It was wonderful to continue the Youth Breakfast Ministry Fall 2020, and we hope to resume after a brief pause for current restrictions to be lightened. We will love seeing everyone back in the Youth House Wednesday mornings as soon as possible!
First Snow day of the Winter!
Thanks to all who sent pictures of the snow fun this December!
We’re zooming back to digital fellowship this month…
Elementary School Zooms: every Wednesday at 3:30 pm, returning Jan. 13th!
Middle School Zooms: every Tuesday at 3:30 pm, returning Jan. 12th!
Confirmation: January 24th from 9:30-10:30 am, TBD In person/Digital
Celebrating the Season with Beauty, Light, and Sound
Gettysburg has enjoyed nighttime holiday lights at St. James through Advent and the Christmas season
St. James has participated in “Bells of Hope” throughout Advent with other churches in Gettysburg, ringing bells at Noon on Advent Sundays for two minutes.
Outside wreaths were given to the glory of God and in loving honor of:
- all health workers during Covid 19 by Kathy Avery
- dedicated years of service of Tim & Barbara Braband and Debby Nimtz by Dee Wells
Outside wreaths were given to the glory of God and in loving memory of:
- Patricia Coughlan Bates by Bob and Claire Anderson
- Muriel Gladys Anderson by Bob and Claire Anderson
- our parents by John and Judy Seilhamer
Poinsettias & World Hunger Donations were given to the glory of God & in loving honor of:
- St. James Volunteers by Marty and Pete Riley
- our loving children, grandchildren, and family by Lois & Mike Allwein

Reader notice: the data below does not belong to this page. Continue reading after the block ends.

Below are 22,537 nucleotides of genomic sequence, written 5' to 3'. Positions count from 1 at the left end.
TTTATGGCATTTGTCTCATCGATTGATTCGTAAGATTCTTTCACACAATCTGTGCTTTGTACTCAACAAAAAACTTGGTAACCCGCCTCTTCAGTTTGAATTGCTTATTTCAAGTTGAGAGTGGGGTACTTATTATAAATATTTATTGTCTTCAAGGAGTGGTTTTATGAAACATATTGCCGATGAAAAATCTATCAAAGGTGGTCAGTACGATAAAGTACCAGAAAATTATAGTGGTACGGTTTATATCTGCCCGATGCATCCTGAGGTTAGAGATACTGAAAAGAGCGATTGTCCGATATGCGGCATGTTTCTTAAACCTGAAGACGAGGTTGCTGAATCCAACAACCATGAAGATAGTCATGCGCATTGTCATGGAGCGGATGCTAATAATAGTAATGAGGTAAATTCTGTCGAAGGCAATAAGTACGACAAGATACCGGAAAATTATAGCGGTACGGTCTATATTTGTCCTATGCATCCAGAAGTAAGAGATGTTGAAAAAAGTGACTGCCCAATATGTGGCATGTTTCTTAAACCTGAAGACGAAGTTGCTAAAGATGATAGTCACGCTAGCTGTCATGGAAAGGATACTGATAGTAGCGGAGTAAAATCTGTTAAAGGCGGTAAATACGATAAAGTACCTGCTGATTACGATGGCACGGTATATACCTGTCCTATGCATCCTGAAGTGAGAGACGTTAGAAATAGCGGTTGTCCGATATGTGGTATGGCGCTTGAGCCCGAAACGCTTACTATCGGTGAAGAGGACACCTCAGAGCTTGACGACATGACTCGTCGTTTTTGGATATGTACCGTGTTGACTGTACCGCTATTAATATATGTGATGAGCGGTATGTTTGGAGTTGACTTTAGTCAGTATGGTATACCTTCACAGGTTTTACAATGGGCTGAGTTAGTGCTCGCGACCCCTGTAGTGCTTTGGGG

- to the Glory of God by Dan & Lucinda Bringman
- Nadine Baugher, and Eliza and Rhea Crowell by Phil and Tara Baugher
- The Good Samaritans of the Pandemic by Fred and Joan Horak
- Hurshel W. Shank, Sr. by Treva Shank
- St. James’ Ministers and Staff by Miriam Pinko
- our family by Jack & Sally Crist
- Childcare staff by Sophia, Peyton, Grayson and Rowan
- Elinor “Teeny” Bender by Tom & Mary Bender
Poinsettias & World Hunger Donations were given to the glory of God & in loving memory of:
- Ruth & Guy Crist by Beth & Brad
- Ruth & Guy Crist by Brianne, Braedon, Bryan, Katie & Sophia
- Dennis Frankfort by his mother, Ruth Knaub
- Sam A. Small by Scott & Jennifer Hartlaub
- Steve Lockman by Dee Lockman Wells
- George R. Bender by Tom & Mary Bender
- Morris M. and Mary Caroline Steinour by Tom & Mary Bender
- Jack Lesser and Joanne Clowney by Mark and Katy Clowney, and Liam and Connor
- my loving husband, Milt by Barbara Nicks
- Ned D. Crouse by Joyce Crouse & family
- William Kint by his wife
- Salud Nieting by Judy & Bill Leslie
- World Outreach Committee by Ron Couchman
- John and Betty Kunkel by their daughter Judy Ketterman
- our parents by Glenn & Nancy Klinefelter Heller
- Mary Edith Bushman and Doris G. Bushman by William H. Bushman
- Doris G. Bushman and Gary W. Bushman by Jay & Amy Bushman, Joy & Jeff Taylor
- Jay and Lou Auxt, John Baugher by Phil and Tara Baugher
- Mats Orndorff by Treva Shank
- Nelson & Hazel Sixeas by Barry & Jean Sixeas
- Hal Platzer, J. Claude Shea, Gertrude Shea, Joseph C. Shea Jr., Louise Shea Lang by Kathy Platzer
December 4, 2020 Joan Miller
December 11, 2020 Charles D. Angstadt
50+ Wedding Anniversaries
January 27, 1968 David and Barbara Hedrick 53 years
Connect with St. James online
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- The Sermon Blog
- Pastor Mike’s Morning Musings